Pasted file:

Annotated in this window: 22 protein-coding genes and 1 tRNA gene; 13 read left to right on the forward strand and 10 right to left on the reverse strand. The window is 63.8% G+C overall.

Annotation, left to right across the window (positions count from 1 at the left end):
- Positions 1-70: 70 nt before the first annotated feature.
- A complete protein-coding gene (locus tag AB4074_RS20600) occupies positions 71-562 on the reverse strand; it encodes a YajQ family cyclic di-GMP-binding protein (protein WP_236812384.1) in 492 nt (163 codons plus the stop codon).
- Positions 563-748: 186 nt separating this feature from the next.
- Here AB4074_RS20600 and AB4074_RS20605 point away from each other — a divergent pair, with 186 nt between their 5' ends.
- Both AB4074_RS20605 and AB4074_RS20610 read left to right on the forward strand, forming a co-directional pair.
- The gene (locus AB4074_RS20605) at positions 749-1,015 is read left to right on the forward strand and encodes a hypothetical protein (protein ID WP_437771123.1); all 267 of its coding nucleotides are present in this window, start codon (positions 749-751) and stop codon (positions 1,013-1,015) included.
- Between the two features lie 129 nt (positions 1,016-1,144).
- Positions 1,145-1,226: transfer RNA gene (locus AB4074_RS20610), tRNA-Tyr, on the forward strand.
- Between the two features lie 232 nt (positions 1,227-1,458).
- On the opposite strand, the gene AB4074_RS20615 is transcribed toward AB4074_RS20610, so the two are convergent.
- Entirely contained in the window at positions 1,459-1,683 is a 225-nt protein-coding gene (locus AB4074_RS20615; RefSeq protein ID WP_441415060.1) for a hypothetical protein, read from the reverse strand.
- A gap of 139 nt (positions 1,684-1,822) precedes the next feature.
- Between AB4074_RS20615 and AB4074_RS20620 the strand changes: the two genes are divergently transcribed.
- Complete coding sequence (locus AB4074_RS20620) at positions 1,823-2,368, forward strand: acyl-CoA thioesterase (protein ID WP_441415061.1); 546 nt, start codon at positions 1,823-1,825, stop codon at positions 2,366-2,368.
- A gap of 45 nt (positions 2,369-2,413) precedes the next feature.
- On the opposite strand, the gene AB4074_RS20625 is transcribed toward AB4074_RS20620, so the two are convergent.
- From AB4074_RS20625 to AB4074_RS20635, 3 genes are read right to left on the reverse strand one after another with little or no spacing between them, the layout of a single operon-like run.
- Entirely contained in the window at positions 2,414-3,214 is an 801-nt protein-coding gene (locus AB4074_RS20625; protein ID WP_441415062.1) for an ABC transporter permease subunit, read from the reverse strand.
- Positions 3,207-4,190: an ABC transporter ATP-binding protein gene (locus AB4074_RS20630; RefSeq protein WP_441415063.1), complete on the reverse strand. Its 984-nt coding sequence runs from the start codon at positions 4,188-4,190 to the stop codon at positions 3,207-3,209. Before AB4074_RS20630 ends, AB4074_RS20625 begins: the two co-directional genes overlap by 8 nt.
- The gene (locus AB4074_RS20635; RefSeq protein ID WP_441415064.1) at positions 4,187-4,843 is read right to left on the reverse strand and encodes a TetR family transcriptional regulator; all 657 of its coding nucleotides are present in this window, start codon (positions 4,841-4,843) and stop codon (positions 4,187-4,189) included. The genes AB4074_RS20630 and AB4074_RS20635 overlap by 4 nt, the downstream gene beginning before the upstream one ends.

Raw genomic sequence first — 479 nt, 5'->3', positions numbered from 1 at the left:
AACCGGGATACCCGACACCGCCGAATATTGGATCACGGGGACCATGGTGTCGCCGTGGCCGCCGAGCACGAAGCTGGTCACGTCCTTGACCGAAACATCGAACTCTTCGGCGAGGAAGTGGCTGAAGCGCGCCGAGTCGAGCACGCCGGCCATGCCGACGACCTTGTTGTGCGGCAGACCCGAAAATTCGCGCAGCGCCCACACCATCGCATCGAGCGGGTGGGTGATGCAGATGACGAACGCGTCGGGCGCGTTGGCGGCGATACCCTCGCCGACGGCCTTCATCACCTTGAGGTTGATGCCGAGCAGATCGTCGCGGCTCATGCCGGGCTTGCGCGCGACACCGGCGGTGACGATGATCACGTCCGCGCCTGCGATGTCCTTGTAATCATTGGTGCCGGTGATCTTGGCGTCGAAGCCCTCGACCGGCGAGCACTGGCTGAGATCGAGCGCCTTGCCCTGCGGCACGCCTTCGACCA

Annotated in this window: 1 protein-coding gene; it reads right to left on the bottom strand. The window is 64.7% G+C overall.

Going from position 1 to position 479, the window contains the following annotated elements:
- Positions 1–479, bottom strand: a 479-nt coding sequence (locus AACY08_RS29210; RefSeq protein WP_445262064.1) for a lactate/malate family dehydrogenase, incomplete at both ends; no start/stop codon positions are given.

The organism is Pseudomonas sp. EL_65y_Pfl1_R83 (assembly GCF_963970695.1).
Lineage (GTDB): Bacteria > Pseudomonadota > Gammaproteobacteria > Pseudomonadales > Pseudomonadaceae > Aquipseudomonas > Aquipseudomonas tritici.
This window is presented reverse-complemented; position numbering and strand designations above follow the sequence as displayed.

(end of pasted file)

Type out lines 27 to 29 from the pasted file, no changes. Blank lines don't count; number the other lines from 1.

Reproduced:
- Positions 1–479, bottom strand: a 479-nt coding sequence (locus AACY08_RS29210; RefSeq protein WP_445262064.1) for a lactate/malate family dehydrogenase, incomplete at both ends; no start/stop codon positions are given.

The organism is Pseudomonas sp. EL_65y_Pfl1_R83 (assembly GCF_963970695.1).
Lineage (GTDB): Bacteria > Pseudomonadota > Gammaproteobacteria > Pseudomonadales > Pseudomonadaceae > Aquipseudomonas > Aquipseudomonas tritici.